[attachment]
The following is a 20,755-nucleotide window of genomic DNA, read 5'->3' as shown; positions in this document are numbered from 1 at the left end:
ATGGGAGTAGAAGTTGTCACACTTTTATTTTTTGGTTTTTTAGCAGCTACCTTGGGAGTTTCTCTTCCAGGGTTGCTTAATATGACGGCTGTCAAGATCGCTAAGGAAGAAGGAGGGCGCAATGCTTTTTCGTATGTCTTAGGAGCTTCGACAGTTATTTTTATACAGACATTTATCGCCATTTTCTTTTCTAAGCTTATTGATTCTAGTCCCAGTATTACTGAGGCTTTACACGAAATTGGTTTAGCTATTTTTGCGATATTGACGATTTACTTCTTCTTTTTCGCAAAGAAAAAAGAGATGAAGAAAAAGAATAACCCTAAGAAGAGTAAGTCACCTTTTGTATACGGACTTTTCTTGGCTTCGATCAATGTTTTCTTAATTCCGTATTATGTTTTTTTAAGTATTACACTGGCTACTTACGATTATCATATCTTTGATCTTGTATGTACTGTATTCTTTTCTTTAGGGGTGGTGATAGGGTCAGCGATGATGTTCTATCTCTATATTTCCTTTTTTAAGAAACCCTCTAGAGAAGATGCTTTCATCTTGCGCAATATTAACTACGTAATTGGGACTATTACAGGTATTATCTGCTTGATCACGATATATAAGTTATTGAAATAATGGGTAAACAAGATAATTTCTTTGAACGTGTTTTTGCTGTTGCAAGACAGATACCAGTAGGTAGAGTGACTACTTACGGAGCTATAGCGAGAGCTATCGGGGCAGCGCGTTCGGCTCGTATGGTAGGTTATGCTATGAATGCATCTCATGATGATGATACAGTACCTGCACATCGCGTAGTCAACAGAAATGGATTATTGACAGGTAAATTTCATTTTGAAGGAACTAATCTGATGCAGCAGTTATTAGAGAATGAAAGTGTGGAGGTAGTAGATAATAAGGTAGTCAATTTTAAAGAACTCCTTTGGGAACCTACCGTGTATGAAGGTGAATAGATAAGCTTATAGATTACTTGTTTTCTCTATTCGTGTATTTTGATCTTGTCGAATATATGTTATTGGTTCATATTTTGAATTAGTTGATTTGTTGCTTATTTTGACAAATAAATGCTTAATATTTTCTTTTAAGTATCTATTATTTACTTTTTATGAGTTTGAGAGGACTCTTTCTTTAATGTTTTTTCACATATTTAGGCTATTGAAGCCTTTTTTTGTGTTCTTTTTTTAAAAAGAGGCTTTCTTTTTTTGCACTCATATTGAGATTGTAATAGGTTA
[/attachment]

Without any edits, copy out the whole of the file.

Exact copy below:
The following is a 20,755-nucleotide window of genomic DNA, read 5'->3' as shown; positions in this document are numbered from 1 at the left end:
ATGGGAGTAGAAGTTGTCACACTTTTATTTTTTGGTTTTTTAGCAGCTACCTTGGGAGTTTCTCTTCCAGGGTTGCTTAATATGACGGCTGTCAAGATCGCTAAGGAAGAAGGAGGGCGCAATGCTTTTTCGTATGTCTTAGGAGCTTCGACAGTTATTTTTATACAGACATTTATCGCCATTTTCTTTTCTAAGCTTATTGATTCTAGTCCCAGTATTACTGAGGCTTTACACGAAATTGGTTTAGCTATTTTTGCGATATTGACGATTTACTTCTTCTTTTTCGCAAAGAAAAAAGAGATGAAGAAAAAGAATAACCCTAAGAAGAGTAAGTCACCTTTTGTATACGGACTTTTCTTGGCTTCGATCAATGTTTTCTTAATTCCGTATTATGTTTTTTTAAGTATTACACTGGCTACTTACGATTATCATATCTTTGATCTTGTATGTACTGTATTCTTTTCTTTAGGGGTGGTGATAGGGTCAGCGATGATGTTCTATCTCTATATTTCCTTTTTTAAGAAACCCTCTAGAGAAGATGCTTTCATCTTGCGCAATATTAACTACGTAATTGGGACTATTACAGGTATTATCTGCTTGATCACGATATATAAGTTATTGAAATAATGGGTAAACAAGATAATTTCTTTGAACGTGTTTTTGCTGTTGCAAGACAGATACCAGTAGGTAGAGTGACTACTTACGGAGCTATAGCGAGAGCTATCGGGGCAGCGCGTTCGGCTCGTATGGTAGGTTATGCTATGAATGCATCTCATGATGATGATACAGTACCTGCACATCGCGTAGTCAACAGAAATGGATTATTGACAGGTAAATTTCATTTTGAAGGAACTAATCTGATGCAGCAGTTATTAGAGAATGAAAGTGTGGAGGTAGTAGATAATAAGGTAGTCAATTTTAAAGAACTCCTTTGGGAACCTACCGTGTATGAAGGTGAATAGATAAGCTTATAGATTACTTGTTTTCTCTATTCGTGTATTTTGATCTTGTCGAATATATGTTATTGGTTCATATTTTGAATTAGTTGATTTGTTGCTTATTTTGACAAATAAATGCTTAATATTTTCTTTTAAGTATCTATTATTTACTTTTTATGAGTTTGAGAGGACTCTTTCTTTAATGTTTTTTCACATATTTAGGCTATTGAAGCCTTTTTTTGTGTTCTTTTTTTAAAAAGAGGCTTTCTTTTTTTGCACTCATATTGAGATTGTAATAGGTTA